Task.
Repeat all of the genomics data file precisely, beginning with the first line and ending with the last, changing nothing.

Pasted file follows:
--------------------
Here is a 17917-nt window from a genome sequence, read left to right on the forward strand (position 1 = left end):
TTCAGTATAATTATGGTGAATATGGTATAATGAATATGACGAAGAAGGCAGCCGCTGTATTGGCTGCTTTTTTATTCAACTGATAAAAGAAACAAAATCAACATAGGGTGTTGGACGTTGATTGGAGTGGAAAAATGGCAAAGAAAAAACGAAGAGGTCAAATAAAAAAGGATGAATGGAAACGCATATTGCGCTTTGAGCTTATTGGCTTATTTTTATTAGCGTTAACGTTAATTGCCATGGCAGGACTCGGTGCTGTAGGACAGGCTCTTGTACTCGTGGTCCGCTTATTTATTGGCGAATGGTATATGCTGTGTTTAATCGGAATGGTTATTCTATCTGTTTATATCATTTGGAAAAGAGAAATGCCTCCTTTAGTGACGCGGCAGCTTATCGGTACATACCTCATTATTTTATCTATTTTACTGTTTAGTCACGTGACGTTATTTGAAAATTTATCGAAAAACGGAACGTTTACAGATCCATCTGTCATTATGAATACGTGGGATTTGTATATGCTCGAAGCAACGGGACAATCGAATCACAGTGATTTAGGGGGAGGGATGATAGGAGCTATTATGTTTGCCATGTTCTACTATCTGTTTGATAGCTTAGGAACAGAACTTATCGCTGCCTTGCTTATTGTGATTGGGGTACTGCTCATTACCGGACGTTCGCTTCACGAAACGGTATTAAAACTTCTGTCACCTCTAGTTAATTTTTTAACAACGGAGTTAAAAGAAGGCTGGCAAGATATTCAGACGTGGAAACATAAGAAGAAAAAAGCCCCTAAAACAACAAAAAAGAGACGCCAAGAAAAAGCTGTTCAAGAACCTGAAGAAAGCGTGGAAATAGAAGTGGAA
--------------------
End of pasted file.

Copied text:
Here is a 17917-nt window from a genome sequence, read left to right on the forward strand (position 1 = left end):
TTCAGTATAATTATGGTGAATATGGTATAATGAATATGACGAAGAAGGCAGCCGCTGTATTGGCTGCTTTTTTATTCAACTGATAAAAGAAACAAAATCAACATAGGGTGTTGGACGTTGATTGGAGTGGAAAAATGGCAAAGAAAAAACGAAGAGGTCAAATAAAAAAGGATGAATGGAAACGCATATTGCGCTTTGAGCTTATTGGCTTATTTTTATTAGCGTTAACGTTAATTGCCATGGCAGGACTCGGTGCTGTAGGACAGGCTCTTGTACTCGTGGTCCGCTTATTTATTGGCGAATGGTATATGCTGTGTTTAATCGGAATGGTTATTCTATCTGTTTATATCATTTGGAAAAGAGAAATGCCTCCTTTAGTGACGCGGCAGCTTATCGGTACATACCTCATTATTTTATCTATTTTACTGTTTAGTCACGTGACGTTATTTGAAAATTTATCGAAAAACGGAACGTTTACAGATCCATCTGTCATTATGAATACGTGGGATTTGTATATGCTCGAAGCAACGGGACAATCGAATCACAGTGATTTAGGGGGAGGGATGATAGGAGCTATTATGTTTGCCATGTTCTACTATCTGTTTGATAGCTTAGGAACAGAACTTATCGCTGCCTTGCTTATTGTGATTGGGGTACTGCTCATTACCGGACGTTCGCTTCACGAAACGGTATTAAAACTTCTGTCACCTCTAGTTAATTTTTTAACAACGGAGTTAAAAGAAGGCTGGCAAGATATTCAGACGTGGAAACATAAGAAGAAAAAAGCCCCTAAAACAACAAAAAAGAGACGCCAAGAAAAAGCTGTTCAAGAACCTGAAGAAAGCGTGGAAATAGAAGTGGAA